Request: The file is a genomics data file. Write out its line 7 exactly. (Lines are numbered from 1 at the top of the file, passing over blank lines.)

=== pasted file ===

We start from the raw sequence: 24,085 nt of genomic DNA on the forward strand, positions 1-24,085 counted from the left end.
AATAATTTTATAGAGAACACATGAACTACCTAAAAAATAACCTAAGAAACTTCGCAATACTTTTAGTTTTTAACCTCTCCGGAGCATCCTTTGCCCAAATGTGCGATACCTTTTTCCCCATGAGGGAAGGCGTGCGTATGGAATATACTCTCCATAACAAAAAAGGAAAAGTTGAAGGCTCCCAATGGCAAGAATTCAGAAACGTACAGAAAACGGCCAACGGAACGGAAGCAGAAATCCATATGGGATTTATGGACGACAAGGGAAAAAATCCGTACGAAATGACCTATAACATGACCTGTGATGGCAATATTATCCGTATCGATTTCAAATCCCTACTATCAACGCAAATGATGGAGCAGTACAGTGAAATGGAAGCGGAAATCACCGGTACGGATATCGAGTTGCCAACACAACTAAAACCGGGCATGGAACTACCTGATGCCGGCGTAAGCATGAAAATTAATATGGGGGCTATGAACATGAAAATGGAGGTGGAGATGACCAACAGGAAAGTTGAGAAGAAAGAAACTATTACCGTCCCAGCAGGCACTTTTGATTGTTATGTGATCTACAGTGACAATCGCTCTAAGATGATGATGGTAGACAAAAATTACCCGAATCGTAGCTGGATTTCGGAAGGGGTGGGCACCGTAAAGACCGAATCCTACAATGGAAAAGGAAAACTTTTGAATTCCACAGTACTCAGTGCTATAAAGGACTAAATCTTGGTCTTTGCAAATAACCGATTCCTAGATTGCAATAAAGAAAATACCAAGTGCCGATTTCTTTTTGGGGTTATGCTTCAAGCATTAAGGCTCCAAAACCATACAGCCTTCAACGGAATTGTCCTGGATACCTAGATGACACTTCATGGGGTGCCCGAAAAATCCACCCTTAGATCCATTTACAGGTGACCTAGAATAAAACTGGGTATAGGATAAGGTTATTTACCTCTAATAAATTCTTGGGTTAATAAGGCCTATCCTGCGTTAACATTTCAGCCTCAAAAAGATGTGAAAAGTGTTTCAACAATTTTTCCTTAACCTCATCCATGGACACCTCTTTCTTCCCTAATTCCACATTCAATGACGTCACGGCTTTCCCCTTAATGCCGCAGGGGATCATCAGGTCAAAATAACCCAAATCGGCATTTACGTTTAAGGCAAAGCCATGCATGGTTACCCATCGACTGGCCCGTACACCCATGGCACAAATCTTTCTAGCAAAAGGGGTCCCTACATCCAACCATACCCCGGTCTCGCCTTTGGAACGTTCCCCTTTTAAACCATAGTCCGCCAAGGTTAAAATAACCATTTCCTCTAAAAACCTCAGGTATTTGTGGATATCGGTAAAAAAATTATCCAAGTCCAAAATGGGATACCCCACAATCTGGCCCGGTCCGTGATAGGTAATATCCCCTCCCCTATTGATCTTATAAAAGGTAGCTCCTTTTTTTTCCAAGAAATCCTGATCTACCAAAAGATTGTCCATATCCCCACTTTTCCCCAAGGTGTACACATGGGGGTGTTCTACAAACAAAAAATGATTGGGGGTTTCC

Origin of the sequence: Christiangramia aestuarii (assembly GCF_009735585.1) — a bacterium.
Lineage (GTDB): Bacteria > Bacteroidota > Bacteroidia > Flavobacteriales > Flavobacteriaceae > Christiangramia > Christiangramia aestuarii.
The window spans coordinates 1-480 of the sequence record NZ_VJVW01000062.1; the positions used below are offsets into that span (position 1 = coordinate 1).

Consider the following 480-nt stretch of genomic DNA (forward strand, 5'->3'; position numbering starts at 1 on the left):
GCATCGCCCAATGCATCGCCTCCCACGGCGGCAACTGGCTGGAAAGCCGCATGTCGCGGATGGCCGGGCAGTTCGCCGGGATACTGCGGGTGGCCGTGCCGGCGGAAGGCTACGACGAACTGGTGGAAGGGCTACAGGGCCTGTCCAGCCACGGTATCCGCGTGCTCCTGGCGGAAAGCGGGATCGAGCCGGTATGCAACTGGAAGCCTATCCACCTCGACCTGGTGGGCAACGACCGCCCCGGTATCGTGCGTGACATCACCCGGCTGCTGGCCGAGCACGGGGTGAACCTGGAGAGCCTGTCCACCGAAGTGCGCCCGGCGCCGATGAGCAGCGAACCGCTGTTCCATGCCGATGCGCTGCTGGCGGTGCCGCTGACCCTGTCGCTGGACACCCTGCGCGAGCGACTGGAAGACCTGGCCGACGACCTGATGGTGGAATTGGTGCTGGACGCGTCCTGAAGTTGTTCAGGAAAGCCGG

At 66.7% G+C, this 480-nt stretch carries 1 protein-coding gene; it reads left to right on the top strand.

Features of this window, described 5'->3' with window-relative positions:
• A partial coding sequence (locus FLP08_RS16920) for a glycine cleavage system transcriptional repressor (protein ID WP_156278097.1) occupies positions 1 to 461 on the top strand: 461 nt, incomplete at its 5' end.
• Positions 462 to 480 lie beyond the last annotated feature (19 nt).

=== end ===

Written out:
GCATCGCCCAATGCATCGCCTCCCACGGCGGCAACTGGCTGGAAAGCCGCATGTCGCGGATGGCCGGGCAGTTCGCCGGGATACTGCGGGTGGCCGTGCCGGCGGAAGGCTACGACGAACTGGTGGAAGGGCTACAGGGCCTGTCCAGCCACGGTATCCGCGTGCTCCTGGCGGAAAGCGGGATCGAGCCGGTATGCAACTGGAAGCCTATCCACCTCGACCTGGTGGGCAACGACCGCCCCGGTATCGTGCGTGACATCACCCGGCTGCTGGCCGAGCACGGGGTGAACCTGGAGAGCCTGTCCACCGAAGTGCGCCCGGCGCCGATGAGCAGCGAACCGCTGTTCCATGCCGATGCGCTGCTGGCGGTGCCGCTGACCCTGTCGCTGGACACCCTGCGCGAGCGACTGGAAGACCTGGCCGACGACCTGATGGTGGAATTGGTGCTGGACGCGTCCTGAAGTTGTTCAGGAAAGCCGG